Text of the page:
We–Gilbert Roe, Eric Algra and myself-— are having an exhibition at the Atkins Photo Lab gallery opening October 7th, 2016. This is a kick starter exhibition for the project, as it were. We each have an individual section in the gallery for our images and a common space of shared images. It will be minimal from my perspective–I have the least number of the images in the exhibition- only 5 images— but I do have a number of cards, or 6×4 prints.
This week we have been working out the logistics of the exhibition–what images go in what spaces in the gallery, and how we divide the gallery space between the three photographers–and then hanging the exhibition. This is the poster for the exhibition that was created by Eric:
One of my interests in the Mallee Routes project is to connect our photography of the Mallee to the digital humanities, since the humanities have been traditionally committed to a non‐vocational, non‐instrumental pursuit of knowledge. Our photography of the Mallee is this kind of knowledge.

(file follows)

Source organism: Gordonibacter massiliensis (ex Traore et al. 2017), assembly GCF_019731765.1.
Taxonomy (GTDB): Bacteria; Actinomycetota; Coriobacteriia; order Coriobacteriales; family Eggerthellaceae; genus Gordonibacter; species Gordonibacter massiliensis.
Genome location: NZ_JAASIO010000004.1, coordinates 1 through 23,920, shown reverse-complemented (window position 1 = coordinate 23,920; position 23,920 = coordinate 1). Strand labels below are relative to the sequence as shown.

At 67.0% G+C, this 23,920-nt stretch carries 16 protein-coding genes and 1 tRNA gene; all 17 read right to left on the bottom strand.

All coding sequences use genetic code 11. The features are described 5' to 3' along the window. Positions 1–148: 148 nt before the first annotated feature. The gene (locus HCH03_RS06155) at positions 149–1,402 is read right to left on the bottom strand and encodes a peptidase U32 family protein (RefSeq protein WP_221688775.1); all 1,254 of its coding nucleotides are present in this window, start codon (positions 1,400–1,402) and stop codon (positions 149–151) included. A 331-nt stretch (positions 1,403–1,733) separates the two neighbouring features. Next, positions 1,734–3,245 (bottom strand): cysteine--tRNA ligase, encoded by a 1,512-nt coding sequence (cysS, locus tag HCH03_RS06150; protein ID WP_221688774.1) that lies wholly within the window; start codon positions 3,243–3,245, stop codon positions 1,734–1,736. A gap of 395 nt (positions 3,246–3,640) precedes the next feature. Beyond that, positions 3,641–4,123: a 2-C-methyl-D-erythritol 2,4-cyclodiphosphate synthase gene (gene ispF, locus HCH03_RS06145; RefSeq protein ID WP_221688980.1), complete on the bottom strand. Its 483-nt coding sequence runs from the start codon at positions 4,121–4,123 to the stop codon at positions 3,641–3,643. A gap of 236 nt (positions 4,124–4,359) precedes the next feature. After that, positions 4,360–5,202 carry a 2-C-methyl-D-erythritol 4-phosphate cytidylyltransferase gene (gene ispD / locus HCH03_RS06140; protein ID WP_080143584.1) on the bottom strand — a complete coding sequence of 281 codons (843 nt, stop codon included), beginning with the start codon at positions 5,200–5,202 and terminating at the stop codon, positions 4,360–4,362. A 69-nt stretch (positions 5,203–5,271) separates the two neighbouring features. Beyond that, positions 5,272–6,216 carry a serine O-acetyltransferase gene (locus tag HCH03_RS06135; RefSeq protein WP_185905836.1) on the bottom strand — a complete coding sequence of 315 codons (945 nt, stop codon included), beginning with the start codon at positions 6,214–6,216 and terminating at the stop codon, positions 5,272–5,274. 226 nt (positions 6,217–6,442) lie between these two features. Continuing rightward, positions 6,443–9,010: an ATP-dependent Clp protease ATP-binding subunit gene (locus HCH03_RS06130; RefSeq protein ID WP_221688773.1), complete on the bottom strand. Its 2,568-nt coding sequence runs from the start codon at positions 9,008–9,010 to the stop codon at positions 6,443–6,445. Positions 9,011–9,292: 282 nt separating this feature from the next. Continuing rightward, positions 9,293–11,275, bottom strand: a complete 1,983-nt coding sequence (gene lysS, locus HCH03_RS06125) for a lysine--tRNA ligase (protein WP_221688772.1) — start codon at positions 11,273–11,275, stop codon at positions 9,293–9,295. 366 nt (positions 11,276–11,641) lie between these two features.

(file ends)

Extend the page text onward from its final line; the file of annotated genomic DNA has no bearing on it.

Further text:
This desire to connect photography to the humanities is in opposition to a photographic culture in Australia that is primarily focused on technology and is hostile to texts, indifferent to academia, suspicious of aesthetics and assumes that as the image is everything, so there is no need for a critical writing about photographs.
Connecting our photography of the Mallee to the humanities is not that easy. First, online magazines like the Australian Humanities Review are centred around ways of reading texts rather than images. Secondly, the neo-liberal restructuring of society is transforming the humanities and forcing them to adapt to, accept, and come to terms with, their precariousness. The academic humanities as a teaching formation, academic career, and knowledge discipline appear precarious from a range of positions.